First impression on unpacking the Q702 test unit was the solid feel and clean, minimalist styling.
The Sony BDP-S550 Blu-ray player is good but slightly overpriced.
- Excellent Blu-ray image quality, 7.1-channel analog output, BD-Live ready
- USB port can't be used for playing media, DVD upscaling makes edges fuzzy
The Sony BDP-S550 is a good product but its relatively high cost means that unless you need the 7.1-channel analog output the competition offers better value.
Price$ 649.00 (AUD)
Buy now (Selling at 4 stores)
The Sony BDP-S550 is a fully featured Blu-ray player with a wide array of ports and good image quality when playing Blu-ray discs and upscaled DVDs. Its main point of difference with sub-$500 Blu-ray players is its 7.1-channel analog outputs — you will need to decide if you think that this is worth the extra $150 you will pay to get the BDP-S550. However, for a limited time it's possible to pick up a free BDP-S550 Blu-ray player when you purchase select Bravia LCD TVs from Sony.
Stylistically speaking, the Sony BDP-S550 looks slightly dull. A mostly plastic fascia and top-plate have a dull-blue hue, with the middle of the face-plate opening up to reveal the drive tray. The rest of the unit is black and constructed of aluminium.
After we popped in The Guardian on Blu-ray it took 25sec before we could watch the movie. Throughout our tests the player remained quiet and relatively cool, despite hours of continuous operation.
When playing Blu-ray movies, the picture was excellent. Blacks were given plenty of depth, and image clarity, sharpness and detail were all of a high calibre. Close-ups of faces showed up every wrinkle, and skin tones were natural.
Upscaled DVD movies played relatively well, but edges were fuzzy and the blacks occasionally resembled deep navy blues. We've seen better upscaling on devices like the Samsung BD-P1500, but the picture quality produced is still much better than what you'd expect from a standard DVD player when plugged into a large-screen television. The player is configured to play Region 4 DVDs.
The Sony BDP-S550 has an Ethernet port, which offers access to BD-Live content (also known as Blu-ray Profile 2.0) when the player connected to the Internet and a compatible disc is played. Other ports include a HDMI 1.3 output for 1080p visuals and 7.1-channel sound, a digital optical audio connection, a coaxial audio output, an S-Video out port as well as separate composite and component video out ports.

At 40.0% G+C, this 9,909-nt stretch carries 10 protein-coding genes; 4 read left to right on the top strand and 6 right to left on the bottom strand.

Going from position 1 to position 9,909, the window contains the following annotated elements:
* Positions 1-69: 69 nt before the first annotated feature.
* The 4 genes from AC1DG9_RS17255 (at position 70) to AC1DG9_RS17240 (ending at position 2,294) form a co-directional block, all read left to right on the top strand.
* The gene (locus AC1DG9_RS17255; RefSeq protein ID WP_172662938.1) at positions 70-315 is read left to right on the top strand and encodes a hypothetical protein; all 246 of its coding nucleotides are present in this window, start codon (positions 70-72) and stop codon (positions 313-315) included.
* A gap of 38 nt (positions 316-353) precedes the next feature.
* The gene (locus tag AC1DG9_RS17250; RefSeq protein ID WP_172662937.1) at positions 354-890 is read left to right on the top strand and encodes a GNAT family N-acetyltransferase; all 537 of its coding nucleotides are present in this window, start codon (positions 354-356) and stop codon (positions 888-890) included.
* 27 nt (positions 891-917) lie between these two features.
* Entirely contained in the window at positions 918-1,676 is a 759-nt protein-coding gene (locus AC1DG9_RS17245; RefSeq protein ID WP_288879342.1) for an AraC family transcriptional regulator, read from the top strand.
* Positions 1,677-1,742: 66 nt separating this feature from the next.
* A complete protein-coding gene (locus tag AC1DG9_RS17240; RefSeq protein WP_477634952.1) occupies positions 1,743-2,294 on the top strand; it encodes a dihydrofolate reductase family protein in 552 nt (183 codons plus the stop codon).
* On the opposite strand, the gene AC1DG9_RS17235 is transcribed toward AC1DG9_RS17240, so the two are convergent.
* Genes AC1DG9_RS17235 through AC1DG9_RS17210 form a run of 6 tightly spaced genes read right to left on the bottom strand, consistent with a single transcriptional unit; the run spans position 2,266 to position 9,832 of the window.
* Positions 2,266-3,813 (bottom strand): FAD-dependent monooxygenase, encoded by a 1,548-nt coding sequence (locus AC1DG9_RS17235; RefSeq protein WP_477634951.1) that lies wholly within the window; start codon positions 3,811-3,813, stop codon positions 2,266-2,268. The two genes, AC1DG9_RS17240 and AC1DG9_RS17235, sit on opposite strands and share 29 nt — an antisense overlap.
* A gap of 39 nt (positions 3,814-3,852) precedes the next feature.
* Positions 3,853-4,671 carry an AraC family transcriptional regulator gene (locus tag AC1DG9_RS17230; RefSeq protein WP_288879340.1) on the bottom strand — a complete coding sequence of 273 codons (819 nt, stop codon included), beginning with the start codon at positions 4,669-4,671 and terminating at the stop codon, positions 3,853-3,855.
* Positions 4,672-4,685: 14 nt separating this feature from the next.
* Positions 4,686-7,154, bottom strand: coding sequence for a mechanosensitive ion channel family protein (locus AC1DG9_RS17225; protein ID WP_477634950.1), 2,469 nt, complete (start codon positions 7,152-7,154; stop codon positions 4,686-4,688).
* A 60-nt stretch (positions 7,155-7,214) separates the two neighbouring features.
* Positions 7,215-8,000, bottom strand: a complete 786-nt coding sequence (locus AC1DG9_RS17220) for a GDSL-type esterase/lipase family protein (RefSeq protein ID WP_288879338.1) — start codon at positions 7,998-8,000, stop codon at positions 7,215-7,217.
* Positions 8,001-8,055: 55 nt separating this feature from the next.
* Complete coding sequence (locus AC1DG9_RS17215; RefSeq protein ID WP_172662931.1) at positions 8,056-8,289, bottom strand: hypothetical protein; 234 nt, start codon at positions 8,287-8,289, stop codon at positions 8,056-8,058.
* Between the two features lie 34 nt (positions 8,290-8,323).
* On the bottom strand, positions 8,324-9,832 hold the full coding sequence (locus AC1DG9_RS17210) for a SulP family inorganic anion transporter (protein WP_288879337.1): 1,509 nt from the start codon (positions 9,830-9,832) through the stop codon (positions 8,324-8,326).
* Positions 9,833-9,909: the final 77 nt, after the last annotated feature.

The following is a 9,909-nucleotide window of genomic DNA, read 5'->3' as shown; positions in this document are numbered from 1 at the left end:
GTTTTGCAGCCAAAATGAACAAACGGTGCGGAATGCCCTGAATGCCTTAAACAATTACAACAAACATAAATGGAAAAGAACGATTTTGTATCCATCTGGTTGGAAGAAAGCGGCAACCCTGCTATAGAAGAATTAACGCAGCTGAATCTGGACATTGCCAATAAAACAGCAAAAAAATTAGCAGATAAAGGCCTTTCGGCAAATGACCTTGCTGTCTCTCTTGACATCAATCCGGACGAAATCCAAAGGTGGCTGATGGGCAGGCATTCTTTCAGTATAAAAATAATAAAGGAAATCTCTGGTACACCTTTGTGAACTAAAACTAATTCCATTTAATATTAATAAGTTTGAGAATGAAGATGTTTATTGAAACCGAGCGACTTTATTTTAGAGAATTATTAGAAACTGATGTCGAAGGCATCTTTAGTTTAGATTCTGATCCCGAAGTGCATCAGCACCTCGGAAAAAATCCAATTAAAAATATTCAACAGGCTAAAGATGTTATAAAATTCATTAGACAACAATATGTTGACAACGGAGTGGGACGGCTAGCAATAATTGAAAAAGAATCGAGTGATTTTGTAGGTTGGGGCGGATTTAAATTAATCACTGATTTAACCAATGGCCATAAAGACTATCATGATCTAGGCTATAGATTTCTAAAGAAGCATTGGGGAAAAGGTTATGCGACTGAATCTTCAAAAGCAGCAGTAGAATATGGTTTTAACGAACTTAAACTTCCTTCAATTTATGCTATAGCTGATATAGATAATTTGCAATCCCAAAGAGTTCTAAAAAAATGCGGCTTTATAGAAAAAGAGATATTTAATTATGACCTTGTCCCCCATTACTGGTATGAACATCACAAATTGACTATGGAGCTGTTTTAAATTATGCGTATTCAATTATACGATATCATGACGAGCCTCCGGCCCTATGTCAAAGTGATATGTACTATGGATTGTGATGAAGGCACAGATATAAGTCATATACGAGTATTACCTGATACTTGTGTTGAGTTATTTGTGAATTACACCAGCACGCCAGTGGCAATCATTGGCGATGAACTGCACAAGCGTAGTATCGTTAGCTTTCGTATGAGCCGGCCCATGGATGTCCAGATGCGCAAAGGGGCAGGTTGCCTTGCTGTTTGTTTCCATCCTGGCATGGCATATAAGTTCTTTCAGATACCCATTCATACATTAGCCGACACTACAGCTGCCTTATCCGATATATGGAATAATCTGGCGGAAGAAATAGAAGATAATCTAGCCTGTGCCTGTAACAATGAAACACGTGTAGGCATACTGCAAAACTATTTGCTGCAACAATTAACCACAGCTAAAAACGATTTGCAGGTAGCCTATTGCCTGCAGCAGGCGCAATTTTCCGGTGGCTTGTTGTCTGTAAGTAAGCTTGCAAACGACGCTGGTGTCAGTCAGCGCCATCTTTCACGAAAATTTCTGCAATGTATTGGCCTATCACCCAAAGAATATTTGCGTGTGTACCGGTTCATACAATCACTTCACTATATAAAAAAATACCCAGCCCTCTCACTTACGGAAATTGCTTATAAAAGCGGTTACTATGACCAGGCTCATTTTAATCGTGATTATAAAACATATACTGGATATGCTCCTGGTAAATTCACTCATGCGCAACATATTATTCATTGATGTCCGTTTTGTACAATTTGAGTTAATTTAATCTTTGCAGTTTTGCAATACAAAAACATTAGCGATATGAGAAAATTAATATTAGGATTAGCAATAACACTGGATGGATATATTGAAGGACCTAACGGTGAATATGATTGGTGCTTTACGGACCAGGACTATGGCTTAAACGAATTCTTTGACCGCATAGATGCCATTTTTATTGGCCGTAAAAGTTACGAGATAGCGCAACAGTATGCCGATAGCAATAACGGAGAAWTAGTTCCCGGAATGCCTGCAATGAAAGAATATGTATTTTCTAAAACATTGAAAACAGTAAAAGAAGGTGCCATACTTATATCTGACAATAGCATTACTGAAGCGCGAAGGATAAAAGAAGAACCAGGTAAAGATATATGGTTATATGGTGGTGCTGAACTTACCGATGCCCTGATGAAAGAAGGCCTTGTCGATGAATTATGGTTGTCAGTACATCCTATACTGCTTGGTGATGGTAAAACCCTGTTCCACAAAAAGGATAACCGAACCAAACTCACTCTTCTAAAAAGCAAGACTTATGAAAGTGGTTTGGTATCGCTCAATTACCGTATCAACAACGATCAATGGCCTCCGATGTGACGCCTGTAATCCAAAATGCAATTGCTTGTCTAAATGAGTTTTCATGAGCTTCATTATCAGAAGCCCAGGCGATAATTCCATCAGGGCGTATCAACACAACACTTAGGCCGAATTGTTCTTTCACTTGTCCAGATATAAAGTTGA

A USB port is provided; this only serves as external storage for BD-Live content and can't be used to play media from external USB storage devices, which is disappointing given the price of this player. One welcome feature is the inclusion of 7.1-channel analog outputs, which will allow users wanting to connect their 7.1 speakers directly to the Blu-ray player to do so.
Audio formats supported include DTS bitstream, DTS-HD, Dolby Digital, Dolby Digital Plus and Dolby True HD.
So while the Sony BDP-S550 is a solid performer, sub-$500 Blu-ray players are capable of producing similar image and sound quality. You'll need to decide if you need 7.1-channel analog outputs and whether or not you are willing to fork out the extra $150.
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GGG Evaluation Team
For work use, Microsoft Word and Excel programs pre-installed on the device are adequate for preparing short documents.
The Fujitsu LifeBook UH574 allowed for great mobility without being obnoxiously heavy or clunky. Its twelve hours of battery life did not disappoint.
The screen was particularly good. It is bright and visible from most angles, however heat is an issue, particularly around the Windows button on the front, and on the back where the battery housing is located.
My first impression after unboxing the Q702 is that it is a nice looking unit. Styling is somewhat minimalist but very effective. The tablet part, once detached, has a nice weight, and no buttons or switches are located in awkward or intrusive positions.